Since this latest, and most shocking of all, revelation has come to light during the period when culture secretary Jeremy Hunt is deciding whether to nod through the bid by Murdoch’s News Corp to take over BSkyB, one would have imagined that even he would be concerned at the conduct of what will become the major media organisation in the UK. But it seems not. The only MP to speak out has been Tom Watson who told Newsnight that leaders of all parties received “plenty of hints” that something murky was going on. “That’s the biggest scandal of the lot”, he said. “Politicians are frightened of News International and they need to act”. The only other dissenting voice was that of John Prescott, himself a victim of hacking. He revealed on Twitter that he was writing to Hunt demanding he block News Corp’s bid.
But they may prove to be voices crying in the wilderness. The Labour Party stopped short of calling for a re-examination of whether News International could be regarded as fit and proper to take over BSkyB. The Conservative party did the same, an inevitability given the personal links that its senior members have with the Murdoch organisation.
Just how close are we as a society to being corrupt? We have the gutter press plumbing ever greater depths, we have police who clearly have been very reluctant to investigate, we have politicans at the top who appear to be in cohorts with the alleged perpetrators of what Milly’s grieving family call “heinous” crimes.
The sad answer is : very close indeed!
TODAY’S NEW EGGHEADS QUIZ; GENERAL KNOWLEDGE; 1. In international soccer, what is the main colour of Holland’s shirts? 2. Who is older; Ruby Wax or Jennifer Saunders? 3. “Into the Groove” gave a first UK No 1 for which singer? 4. Which two cities were linked by the M1 whwn it first opened? 5. Which song was a British No ! for Jimmy Young, the Righteous Brothers, Robson & Jerome and Gareth Gates? 6. What is Britain’s smallest songbird? 7. How many sides are there in a pair of nonagons? 8. Which George was the main producer of the Beatles hits? 9. E W Swanton wrote about which sport? 10. Was Joanna Lumley born in the 1940s, 50s or 60s?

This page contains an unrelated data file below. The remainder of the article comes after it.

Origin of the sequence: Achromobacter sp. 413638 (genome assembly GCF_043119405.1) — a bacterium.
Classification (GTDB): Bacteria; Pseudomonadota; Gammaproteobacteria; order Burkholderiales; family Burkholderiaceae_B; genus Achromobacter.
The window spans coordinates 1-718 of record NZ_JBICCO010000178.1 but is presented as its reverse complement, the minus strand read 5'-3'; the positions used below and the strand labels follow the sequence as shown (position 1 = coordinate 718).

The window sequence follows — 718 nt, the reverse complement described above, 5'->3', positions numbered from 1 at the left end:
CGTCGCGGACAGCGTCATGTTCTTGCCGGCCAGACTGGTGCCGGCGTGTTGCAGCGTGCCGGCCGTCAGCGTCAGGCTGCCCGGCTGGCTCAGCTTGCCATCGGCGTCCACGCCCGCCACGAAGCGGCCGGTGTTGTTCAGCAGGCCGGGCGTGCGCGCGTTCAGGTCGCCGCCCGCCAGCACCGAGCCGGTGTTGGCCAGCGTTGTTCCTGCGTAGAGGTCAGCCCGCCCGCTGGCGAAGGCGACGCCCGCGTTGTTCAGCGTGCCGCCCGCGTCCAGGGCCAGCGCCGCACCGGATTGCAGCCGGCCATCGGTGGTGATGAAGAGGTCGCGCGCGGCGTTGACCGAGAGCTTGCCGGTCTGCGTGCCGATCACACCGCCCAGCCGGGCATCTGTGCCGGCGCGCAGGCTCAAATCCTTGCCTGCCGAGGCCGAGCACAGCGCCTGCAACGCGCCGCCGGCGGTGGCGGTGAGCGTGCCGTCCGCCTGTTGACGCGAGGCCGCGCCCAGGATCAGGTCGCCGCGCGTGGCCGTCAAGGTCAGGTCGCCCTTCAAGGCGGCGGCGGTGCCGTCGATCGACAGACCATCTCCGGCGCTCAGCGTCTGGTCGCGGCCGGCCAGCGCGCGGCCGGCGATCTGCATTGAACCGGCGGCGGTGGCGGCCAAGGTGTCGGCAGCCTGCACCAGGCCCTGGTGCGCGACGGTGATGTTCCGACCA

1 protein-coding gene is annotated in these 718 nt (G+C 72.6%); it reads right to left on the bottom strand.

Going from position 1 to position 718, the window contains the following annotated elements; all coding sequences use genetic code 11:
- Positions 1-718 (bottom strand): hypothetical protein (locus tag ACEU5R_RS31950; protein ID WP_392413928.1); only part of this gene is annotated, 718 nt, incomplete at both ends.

Our allotment association has always enjoyed a good relationship with the local Council and we were pleased to note that it is not one of those being fingered in this morning’s Telegraph. But many are and the latest revelations by the expenses whistle-blower would have turned our hair grey, if it wasn’t already that way inclined. As Albert reasonably remarked as we cleaned out the hens it is somewhat worrying that these are the very people taking decisions about local services. And it seems that some of them would rather close down care for the vulnerable than trim their own near-fraudulent use of taxpayer-funded credit cards.
Having been ordered to cut spending by almost 30 per cent, many council chiefs have clearly decided that they are not going to be the ones to suffer. The details revealed today show a situation every bit as bad as the MPs saga. Town hall chiefs have continued to indulge in dinners at Michelin-starred restuarants, trips abroad and expensive gifts including iPads and video games. Hospitality bills obtained under the Freedom of Information Act list dinners at Claridge’s, hog roasts and champagne receptions, as well as thousands of pounds on booking tables at award ceremonies. Over a half-million was blown on Tiffany jewellery, Gucci products and silk ties, while online shopping sprees racked up bills of more than £300,000 at Argos and £150,000 at Amazon.
The credit card spending of 186 councils over the past three years has been examined and their collective use of the taxpayer-funded cards amounted to an astonishing £40 million plus. The councils only agreed to release information disclosing exepnditure of over £500 so heaven alone knows what the grand total was. Small wonder that Eric Pickles, the Communities Secretary, has described the spending as “wild”. Obscene might have been a better description!
Top of the list of villains is Cornwall council which spent almost £9 million. It used its cards to fund travel to India, Thailand and Japan and spent £81,000 on hospitality and restaurant meals. It bought home cinema systems, disco equipment, fish tanks and musical equipment. There are many more details of wild extravagence at both this and other councils. However, there are many examples of councils that spent virtually nothing. Crawley, for example, spent just £1,268 over the three years and that was for IT training. So we have a true scandal here for no one can argue that the expenditure is par for the course.